Harmonic Exercises, with Articulation too!

When playing through the harmonic series, the second overtone (a twelth above the fundamental) is a great check point. When students begin learning harmonics, this one often proves elusive because of the tendency to cover too much of the embouchure hole. By rolling out a bit and blowing down, it usually speaks. The following exercise I find useful because it begins by alternating between the normal fingerings and the harmonic fingerings. For those new to harmonic exercises, it provides a good anchor.

Harmonicsstudies

The next page gives a workout for the lips, and introduces articulation to harmonics, although it is also useful to practice legato in bars 13 to 38. I find articulation exercises with harmonics, such as those in Trevor Wye’s book, to be great stabilizers and strengtheners for the embouchure.

Harmonicsstudies2

 

Continuing with articulation, I am further inspired by Paul Edmund-Davies’ “The 28 Day Warm Up Book”. His articulation exercises are a mainstay of my warm up, and I decided to go one further and translate some into harmonic exercises. (Read my review of this book here.) This first exercise strengthens the elusive second overtone:

PEDHarmonics

 

This next one overblows the third overtone. It is for those already strong in this area; please don’t over do it, or any of these exercises. It is useful to combine these variations with Edmund-Davies’ original.

PEDHarmonics2

 

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Summer in the Back Seat

This summer has been wild. I’ve had no proper vacation, yet have had a lot of quality family time. Musically it’s been rich, but as far as teaching, I have given up my job at the Conservatory of Bremen. Although it is not a financial blow, it will make my musical life poorer indeed.

I imagine I would have time to devote to students and to build up a good studio when I reach my 60’s. However, 65 is the age of compulsory retirement in Germany (and many other countries). It’s just not fair. If I live out my given life-span, I would have about 20 good years to give and devote to my students. Although I will continue to teach privately, coach and give masterclasses, regular teaching will have to take a back seat, for now at least.

This summer has also been filled with large theater projects, where music may often take a back seat. Seen in a positive light, music becomes just one facet that makes up theatrical life. But it is astonishing how one has to often struggle in order to give the musical facet any substance. I sometimes believe that being a dead composer is the most difficult job in the world. Heaven forbid if you have taken the trouble to print specific directions for staging, costume and lighting. They will be ignored and trampled upon by future generations.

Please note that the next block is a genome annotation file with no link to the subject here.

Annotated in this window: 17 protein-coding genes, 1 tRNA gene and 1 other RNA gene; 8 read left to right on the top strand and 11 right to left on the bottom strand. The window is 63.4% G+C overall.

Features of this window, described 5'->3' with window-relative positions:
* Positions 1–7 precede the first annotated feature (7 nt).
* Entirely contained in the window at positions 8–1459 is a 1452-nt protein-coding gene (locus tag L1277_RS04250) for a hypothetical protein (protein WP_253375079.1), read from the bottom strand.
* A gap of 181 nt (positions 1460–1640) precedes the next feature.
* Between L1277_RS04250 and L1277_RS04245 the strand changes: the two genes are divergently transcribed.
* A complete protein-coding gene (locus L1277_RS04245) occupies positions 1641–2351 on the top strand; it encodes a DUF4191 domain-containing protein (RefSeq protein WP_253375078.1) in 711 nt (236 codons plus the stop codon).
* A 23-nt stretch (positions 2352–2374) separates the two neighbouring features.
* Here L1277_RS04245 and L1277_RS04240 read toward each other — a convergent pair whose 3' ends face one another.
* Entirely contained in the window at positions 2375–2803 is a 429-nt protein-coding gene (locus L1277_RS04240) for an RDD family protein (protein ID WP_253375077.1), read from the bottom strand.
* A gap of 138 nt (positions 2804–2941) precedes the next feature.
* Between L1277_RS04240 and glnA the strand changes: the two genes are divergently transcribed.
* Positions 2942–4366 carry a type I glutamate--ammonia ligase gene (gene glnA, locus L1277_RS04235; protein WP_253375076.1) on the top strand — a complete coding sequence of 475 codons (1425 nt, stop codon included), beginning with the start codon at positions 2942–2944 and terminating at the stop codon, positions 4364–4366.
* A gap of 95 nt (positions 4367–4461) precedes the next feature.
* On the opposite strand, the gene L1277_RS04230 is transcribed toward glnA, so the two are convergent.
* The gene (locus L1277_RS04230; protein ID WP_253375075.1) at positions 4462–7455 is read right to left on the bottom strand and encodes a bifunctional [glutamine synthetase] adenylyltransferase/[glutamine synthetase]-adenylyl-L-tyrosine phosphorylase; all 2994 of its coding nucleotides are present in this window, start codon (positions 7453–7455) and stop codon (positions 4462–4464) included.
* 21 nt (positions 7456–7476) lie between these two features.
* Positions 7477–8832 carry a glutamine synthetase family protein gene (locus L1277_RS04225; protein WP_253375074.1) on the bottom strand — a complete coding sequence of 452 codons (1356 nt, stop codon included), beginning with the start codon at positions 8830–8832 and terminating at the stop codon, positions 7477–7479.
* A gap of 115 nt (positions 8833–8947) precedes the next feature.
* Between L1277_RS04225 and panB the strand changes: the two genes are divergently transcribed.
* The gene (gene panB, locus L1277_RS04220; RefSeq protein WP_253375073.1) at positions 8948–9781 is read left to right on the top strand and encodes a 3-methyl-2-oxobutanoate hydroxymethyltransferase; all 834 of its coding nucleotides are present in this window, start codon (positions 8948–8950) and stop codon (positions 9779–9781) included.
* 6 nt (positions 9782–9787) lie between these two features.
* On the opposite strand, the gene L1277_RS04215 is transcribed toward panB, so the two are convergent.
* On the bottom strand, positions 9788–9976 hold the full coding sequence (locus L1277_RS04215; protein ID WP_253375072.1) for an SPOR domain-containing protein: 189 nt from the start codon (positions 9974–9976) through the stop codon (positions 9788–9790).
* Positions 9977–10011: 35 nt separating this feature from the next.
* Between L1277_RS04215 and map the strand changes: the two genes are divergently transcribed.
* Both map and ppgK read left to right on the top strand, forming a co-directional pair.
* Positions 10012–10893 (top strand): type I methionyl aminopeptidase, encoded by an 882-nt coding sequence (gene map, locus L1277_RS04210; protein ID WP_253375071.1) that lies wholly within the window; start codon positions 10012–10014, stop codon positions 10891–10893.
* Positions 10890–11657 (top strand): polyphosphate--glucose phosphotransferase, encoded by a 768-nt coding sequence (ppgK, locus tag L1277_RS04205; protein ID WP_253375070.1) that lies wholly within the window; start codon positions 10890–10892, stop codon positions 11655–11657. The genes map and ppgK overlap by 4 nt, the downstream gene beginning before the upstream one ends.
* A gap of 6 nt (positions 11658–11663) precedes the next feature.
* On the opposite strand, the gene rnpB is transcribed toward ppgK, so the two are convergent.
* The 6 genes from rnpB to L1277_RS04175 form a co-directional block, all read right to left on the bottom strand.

It doesn’t do to be critical though, poor J.S. Bach would likely cringe at my interpretation of his Sonatas. Life goes on.

I will finish with a contradictory thought I can’t get rid of. It seems to me that Contemporary Music is undergoing an institutionalization and a marginalization at the same time. (This is in spite of the critical acclaim that followed Stockhausen’s works at Lincoln Center and the Munich Biennale this summer. However, I stress, it wasn’t the music that drew such media attention.)

Institutionalization is likely a natural progression, it has happened to some extent with “regular” Classical Music and Jazz. By institutionalization of Contemporary Music, I refer to the number of Ensembles and Ensemble Academies that have sprung up, and the specialized Masters Degrees that are available. These are wonderful things!

just what are we broadcasting to the universe?

Marginalization is relative and less easy to define, but I can name a few trends. One is less air-time on radio. Another is academic. It is astonishing how few top contemporary players have top teaching jobs, and I mean full professorships and not just adjunct, assistant, whatever. Sophie Cherrier and Mario Caroli are wonderful exceptions. But what about Robert Dick, who is an amazing teacher? And if the trend continues, I believe that upon retirement, Harrie Starreveld will be replaced in Amsterdam with an orchestral player, not with a premiere contemporary ensemble player and soloist as he is.